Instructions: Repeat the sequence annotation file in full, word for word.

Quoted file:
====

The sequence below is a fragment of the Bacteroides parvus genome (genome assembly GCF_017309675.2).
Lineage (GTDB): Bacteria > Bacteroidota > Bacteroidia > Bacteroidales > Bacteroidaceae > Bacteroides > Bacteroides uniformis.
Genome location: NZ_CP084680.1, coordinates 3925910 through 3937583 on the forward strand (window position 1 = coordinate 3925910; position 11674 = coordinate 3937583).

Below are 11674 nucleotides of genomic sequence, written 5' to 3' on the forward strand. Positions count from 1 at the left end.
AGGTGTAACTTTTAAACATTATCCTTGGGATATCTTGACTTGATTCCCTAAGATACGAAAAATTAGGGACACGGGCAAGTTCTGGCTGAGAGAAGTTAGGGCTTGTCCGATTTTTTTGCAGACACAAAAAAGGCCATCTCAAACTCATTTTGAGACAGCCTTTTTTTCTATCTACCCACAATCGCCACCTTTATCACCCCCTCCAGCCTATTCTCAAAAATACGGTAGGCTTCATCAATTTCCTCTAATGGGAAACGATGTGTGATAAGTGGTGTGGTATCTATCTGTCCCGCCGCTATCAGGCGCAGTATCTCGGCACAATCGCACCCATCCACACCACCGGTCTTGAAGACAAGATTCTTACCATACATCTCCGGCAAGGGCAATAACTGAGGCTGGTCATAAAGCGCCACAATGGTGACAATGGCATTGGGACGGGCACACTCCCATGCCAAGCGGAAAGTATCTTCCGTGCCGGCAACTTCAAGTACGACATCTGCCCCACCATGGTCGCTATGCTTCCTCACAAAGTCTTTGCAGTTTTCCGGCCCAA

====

The sequence below is a fragment of the Bacteroides parvus genome (genome assembly GCF_017309675.2).
Lineage (GTDB): Bacteria > Bacteroidota > Bacteroidia > Bacteroidales > Bacteroidaceae > Bacteroides > Bacteroides uniformis.
Genome location: NZ_CP084680.1, coordinates 3925910 through 3937583 on the forward strand (window position 1 = coordinate 3925910; position 11674 = coordinate 3937583).

Below are 11674 nucleotides of genomic sequence, written 5' to 3' on the forward strand. Positions count from 1 at the left end.
AGGTGTAACTTTTAAACATTATCCTTGGGATATCTTGACTTGATTCCCTAAGATACGAAAAATTAGGGACACGGGCAAGTTCTGGCTGAGAGAAGTTAGGGCTTGTCCGATTTTTTTGCAGACACAAAAAAGGCCATCTCAAACTCATTTTGAGACAGCCTTTTTTTCTATCTACCCACAATCGCCACCTTTATCACCCCCTCCAGCCTATTCTCAAAAATACGGTAGGCTTCATCAATTTCCTCTAATGGGAAACGATGTGTGATAAGTGGTGTGGTATCTATCTGTCCCGCCGCTATCAGGCGCAGTATCTCGGCACAATCGCACCCATCCACACCACCGGTCTTGAAGACAAGATTCTTACCATACATCTCCGGCAAGGGCAATAACTGAGGCTGGTCATAAAGCGCCACAATGGTGACAATGGCATTGGGACGGGCACACTCCCATGCCAAGCGGAAAGTATCTTCCGTGCCGGCAACTTCAAGTACGACATCTGCCCCACCATGGTCGCTATGCTTCCTCACAAAGTCTTTGCAGTTTTCCGGCCCAA